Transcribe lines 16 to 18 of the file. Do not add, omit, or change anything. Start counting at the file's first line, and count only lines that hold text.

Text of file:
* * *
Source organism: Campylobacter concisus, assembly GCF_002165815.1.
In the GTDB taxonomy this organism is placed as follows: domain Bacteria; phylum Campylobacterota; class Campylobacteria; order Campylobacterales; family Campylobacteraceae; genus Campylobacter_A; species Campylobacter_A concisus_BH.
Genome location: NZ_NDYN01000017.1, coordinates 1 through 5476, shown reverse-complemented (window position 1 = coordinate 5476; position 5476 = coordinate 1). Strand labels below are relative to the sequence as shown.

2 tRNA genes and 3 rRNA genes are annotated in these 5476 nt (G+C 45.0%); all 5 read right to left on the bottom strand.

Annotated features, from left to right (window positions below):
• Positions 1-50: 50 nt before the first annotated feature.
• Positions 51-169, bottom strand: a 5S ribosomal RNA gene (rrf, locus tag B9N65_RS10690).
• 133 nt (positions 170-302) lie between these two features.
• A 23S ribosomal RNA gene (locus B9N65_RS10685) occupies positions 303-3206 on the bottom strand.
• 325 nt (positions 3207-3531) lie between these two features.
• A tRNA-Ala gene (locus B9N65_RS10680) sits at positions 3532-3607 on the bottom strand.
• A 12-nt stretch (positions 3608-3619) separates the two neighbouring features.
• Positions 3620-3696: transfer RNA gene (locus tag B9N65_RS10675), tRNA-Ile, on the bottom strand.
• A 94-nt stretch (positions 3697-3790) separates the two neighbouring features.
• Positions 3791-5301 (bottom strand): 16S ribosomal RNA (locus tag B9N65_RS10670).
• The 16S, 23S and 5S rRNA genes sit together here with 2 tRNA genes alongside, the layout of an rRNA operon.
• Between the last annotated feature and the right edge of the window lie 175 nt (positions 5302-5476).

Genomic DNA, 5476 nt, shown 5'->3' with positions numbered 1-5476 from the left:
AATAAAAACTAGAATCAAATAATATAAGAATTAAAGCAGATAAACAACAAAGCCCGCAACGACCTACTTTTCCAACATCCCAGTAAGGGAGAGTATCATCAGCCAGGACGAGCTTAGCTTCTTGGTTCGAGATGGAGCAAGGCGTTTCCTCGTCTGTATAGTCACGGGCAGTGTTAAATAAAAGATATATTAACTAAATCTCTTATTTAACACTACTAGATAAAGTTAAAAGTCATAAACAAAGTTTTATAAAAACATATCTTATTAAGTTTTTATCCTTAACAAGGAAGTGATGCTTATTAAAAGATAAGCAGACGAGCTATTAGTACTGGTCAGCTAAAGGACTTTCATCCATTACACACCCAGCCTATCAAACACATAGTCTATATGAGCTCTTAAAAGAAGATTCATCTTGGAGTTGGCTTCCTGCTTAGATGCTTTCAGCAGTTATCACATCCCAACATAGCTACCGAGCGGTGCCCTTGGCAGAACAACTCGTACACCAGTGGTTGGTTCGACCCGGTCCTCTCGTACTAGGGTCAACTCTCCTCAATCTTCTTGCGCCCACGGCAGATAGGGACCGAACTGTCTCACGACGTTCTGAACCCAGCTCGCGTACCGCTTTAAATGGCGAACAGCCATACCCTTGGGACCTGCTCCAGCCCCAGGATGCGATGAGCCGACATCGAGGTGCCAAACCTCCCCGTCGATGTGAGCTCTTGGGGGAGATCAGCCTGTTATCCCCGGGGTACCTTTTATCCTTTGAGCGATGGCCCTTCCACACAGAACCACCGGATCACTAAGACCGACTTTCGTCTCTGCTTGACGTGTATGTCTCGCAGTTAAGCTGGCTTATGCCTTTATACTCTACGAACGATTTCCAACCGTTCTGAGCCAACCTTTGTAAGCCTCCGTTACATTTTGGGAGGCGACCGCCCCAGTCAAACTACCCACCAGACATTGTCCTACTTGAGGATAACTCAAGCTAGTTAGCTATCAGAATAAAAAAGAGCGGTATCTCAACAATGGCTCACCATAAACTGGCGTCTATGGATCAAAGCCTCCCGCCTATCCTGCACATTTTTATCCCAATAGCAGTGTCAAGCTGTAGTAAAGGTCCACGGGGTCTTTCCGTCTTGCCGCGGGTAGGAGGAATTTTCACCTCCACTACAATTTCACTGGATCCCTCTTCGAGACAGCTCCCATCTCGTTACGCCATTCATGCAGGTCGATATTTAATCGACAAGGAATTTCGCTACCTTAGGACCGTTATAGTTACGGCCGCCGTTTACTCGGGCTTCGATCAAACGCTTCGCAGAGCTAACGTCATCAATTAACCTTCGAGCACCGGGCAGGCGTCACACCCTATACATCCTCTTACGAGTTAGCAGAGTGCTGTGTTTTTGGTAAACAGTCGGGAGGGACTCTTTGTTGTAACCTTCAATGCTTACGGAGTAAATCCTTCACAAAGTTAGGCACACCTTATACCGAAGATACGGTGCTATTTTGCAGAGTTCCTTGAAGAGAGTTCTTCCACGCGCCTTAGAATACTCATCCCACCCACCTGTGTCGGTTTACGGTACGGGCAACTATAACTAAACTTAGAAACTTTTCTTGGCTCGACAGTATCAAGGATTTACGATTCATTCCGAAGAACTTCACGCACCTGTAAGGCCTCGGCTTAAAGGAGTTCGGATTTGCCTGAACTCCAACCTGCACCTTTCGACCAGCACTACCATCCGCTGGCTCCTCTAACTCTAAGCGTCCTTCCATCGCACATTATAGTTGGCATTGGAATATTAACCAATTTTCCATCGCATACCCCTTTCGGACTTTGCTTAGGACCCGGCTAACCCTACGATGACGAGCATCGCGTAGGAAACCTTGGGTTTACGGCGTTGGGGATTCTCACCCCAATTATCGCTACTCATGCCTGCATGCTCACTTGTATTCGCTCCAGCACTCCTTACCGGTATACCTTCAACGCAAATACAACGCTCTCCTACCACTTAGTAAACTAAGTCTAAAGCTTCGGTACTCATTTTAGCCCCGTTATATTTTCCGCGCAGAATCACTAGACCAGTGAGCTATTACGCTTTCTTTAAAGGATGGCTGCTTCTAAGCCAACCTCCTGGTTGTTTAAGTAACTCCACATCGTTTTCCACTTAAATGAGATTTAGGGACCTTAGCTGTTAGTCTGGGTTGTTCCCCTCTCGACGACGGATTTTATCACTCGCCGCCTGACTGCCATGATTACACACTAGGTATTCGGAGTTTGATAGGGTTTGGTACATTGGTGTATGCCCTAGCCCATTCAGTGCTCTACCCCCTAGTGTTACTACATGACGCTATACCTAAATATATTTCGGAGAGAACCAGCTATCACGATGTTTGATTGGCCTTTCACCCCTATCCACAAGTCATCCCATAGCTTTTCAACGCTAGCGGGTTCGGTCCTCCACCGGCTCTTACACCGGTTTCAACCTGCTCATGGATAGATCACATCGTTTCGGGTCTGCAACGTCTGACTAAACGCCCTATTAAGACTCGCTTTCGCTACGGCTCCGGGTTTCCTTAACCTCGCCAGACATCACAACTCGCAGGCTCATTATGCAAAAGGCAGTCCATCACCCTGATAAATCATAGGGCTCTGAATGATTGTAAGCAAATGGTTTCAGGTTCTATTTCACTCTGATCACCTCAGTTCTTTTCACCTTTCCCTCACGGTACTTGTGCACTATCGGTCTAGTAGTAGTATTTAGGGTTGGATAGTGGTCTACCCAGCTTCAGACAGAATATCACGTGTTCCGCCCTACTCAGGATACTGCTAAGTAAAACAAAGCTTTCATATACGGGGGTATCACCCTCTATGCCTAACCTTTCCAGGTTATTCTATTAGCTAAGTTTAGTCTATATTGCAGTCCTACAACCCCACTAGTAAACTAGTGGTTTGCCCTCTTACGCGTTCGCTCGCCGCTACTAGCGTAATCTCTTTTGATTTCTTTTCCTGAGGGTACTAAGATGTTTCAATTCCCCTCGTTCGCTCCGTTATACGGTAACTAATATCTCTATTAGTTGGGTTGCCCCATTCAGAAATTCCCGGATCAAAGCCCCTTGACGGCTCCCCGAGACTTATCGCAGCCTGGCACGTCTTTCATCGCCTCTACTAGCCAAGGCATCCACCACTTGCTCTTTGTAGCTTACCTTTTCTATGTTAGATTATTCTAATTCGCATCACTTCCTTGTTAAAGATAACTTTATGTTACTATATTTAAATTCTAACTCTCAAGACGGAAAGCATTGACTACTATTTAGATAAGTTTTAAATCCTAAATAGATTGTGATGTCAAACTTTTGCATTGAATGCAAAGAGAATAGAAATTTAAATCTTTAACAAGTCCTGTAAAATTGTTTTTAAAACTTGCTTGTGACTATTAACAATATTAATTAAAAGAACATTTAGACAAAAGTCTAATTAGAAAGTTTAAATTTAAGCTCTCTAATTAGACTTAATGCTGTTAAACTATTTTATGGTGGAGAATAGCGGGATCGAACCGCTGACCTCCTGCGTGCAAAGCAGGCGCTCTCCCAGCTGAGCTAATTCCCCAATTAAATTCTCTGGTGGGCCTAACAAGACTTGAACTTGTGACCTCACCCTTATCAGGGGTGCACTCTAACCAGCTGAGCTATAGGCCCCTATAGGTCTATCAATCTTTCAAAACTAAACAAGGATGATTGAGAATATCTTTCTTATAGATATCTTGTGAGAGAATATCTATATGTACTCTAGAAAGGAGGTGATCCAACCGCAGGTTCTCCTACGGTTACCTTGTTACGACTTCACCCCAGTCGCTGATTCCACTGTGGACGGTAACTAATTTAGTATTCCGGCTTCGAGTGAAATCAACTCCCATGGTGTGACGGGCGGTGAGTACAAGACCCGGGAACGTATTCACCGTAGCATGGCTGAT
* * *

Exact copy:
• The 16S, 23S and 5S rRNA genes sit together here with 2 tRNA genes alongside, the layout of an rRNA operon.
• Between the last annotated feature and the right edge of the window lie 175 nt (positions 5302-5476).

Genomic DNA, 5476 nt, shown 5'->3' with positions numbered 1-5476 from the left: